For instance, among the 17,000 individuals examined, those who encountered four or more ACEs were seven and a half times more likely to struggle with alcoholism or drug addiction. 

Moreover, their likelihood of attempting suicide surged to 12.2 times the average, and they faced a four and a half times higher risk of experiencing depression. 

And, if left untreated, children with a high ACE score face a 20 year decrease in life expectancy.

But if we focus on preventing ACEs, we could change this. 

According to the CDC, preventing ACEs could have a major impact and cause reduction of negative outcomes in adulthood: 

potential reduction of negative outcomes

It’s evident that providing additional support, encouragement, and fostering a nurturing environment for our children would bring incredible benefits to our society.

Can Childhood Trauma Make You Physically Sick?

Unresolved trauma from childhood changes the way a child’s DNA is read and transcribed.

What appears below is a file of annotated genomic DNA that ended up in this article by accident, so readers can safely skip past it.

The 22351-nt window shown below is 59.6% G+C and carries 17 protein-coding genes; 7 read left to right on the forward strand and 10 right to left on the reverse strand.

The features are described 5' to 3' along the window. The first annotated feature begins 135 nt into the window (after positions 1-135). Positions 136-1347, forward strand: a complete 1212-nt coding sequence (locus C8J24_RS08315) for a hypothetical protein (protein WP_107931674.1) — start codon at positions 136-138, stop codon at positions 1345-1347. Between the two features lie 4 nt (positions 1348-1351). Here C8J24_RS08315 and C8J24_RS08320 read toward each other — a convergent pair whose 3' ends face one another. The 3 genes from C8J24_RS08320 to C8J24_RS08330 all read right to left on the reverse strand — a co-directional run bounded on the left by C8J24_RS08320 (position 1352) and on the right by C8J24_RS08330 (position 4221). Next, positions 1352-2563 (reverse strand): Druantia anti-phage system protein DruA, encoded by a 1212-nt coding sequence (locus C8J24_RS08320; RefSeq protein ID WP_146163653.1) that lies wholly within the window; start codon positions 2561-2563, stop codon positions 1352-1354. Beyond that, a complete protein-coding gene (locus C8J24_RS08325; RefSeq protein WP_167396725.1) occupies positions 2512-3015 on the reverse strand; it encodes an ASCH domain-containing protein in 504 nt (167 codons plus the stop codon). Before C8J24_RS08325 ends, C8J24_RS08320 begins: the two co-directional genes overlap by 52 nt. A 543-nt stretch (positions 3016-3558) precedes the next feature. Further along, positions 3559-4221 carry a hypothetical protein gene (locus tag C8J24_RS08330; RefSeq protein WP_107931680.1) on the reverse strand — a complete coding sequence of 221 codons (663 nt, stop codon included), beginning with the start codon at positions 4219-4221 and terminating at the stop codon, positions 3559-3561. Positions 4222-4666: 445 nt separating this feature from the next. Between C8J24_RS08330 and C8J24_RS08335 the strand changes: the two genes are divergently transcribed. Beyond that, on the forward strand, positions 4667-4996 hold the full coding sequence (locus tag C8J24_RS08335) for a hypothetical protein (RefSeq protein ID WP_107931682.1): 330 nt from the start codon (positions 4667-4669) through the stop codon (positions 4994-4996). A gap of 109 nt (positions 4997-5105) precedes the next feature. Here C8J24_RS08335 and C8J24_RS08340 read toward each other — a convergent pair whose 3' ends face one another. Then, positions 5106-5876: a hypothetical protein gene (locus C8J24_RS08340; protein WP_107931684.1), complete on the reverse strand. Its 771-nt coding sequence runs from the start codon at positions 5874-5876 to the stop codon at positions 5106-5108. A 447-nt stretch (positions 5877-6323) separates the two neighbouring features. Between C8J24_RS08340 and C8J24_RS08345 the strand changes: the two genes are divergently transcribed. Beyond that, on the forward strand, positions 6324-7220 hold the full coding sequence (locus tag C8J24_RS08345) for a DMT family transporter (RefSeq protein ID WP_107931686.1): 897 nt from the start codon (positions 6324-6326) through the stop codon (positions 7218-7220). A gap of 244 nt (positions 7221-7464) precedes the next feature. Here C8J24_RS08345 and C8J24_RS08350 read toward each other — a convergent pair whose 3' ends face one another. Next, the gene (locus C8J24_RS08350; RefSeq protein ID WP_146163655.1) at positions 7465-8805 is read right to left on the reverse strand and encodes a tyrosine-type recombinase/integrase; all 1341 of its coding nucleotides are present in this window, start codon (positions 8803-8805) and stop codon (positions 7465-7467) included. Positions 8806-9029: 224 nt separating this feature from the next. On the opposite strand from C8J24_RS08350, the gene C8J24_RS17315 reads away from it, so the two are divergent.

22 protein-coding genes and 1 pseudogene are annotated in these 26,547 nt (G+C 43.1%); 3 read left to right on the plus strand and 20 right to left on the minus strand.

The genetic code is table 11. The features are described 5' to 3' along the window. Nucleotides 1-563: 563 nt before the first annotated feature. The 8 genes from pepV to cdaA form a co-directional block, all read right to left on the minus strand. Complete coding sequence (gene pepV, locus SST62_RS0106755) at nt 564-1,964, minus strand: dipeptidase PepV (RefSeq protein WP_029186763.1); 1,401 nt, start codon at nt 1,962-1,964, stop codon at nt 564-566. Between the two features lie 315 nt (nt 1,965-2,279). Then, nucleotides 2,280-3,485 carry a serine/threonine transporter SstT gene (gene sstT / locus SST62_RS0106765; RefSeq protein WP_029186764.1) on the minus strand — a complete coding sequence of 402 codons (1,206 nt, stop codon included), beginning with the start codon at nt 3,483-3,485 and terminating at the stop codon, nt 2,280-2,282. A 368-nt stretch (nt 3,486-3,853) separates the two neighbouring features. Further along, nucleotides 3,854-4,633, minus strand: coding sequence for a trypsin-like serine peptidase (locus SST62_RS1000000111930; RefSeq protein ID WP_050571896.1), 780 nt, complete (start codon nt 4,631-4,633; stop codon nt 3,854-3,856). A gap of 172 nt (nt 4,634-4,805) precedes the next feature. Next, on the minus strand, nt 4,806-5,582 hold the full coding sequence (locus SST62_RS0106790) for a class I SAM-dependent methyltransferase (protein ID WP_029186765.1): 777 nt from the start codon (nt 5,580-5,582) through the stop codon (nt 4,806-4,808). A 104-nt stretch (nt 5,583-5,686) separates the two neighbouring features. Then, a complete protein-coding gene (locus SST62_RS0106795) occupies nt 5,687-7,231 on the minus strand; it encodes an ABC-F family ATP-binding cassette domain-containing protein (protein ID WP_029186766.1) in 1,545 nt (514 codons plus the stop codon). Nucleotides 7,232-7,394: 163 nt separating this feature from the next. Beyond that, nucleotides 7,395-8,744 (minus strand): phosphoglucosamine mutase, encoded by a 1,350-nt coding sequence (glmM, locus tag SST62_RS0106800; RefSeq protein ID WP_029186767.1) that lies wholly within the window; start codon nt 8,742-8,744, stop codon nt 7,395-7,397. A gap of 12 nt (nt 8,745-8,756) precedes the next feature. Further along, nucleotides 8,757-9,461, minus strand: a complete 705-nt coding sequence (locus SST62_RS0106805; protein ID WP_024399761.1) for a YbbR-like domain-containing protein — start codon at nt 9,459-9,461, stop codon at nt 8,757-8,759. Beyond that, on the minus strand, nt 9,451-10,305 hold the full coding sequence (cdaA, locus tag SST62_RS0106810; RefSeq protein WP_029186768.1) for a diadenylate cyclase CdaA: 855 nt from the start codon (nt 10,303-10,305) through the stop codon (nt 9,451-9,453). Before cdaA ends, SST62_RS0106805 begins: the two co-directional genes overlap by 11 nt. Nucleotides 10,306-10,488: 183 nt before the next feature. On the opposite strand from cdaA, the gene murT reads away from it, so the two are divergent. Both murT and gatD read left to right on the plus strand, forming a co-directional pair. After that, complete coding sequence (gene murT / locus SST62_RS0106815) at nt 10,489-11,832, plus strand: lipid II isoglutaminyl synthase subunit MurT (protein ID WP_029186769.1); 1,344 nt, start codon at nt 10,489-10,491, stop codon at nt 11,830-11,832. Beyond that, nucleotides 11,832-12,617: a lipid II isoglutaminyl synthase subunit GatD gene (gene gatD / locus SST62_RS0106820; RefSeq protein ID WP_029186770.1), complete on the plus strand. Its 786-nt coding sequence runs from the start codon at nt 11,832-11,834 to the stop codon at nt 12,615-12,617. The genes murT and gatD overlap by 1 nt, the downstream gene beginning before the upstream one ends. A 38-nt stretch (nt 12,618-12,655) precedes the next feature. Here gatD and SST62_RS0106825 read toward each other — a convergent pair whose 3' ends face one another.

This unresolved trauma turns up the inflammation genes and  turns down the immune system genes, neurotransmitter genes and neuroplasticity genes to protect the system. 

Unresolved trauma creates inflammation. Inflammation compromises the immune system and neurotransmitters. If the immune system is compromised, the child will get sick. If the neurotransmitters are compromised, the child will feel bad. They’ll end up with psychological depression, anxiety, and similar challenges. If their immune system is turned down, they’ll also be much more susceptible to viruses, illnesses, and other diseases. This shows how severe the effect of trauma is, not only on the child’s development early on, but on their adult life as well. 

I had a client whose traumatic experience started when she was only four years old.

She was left alone with her mom’s boyfriend at night due to her mother’s work commitment, and unfortunately, during these overnight stays with the boyfriend, she became a victim of abuse.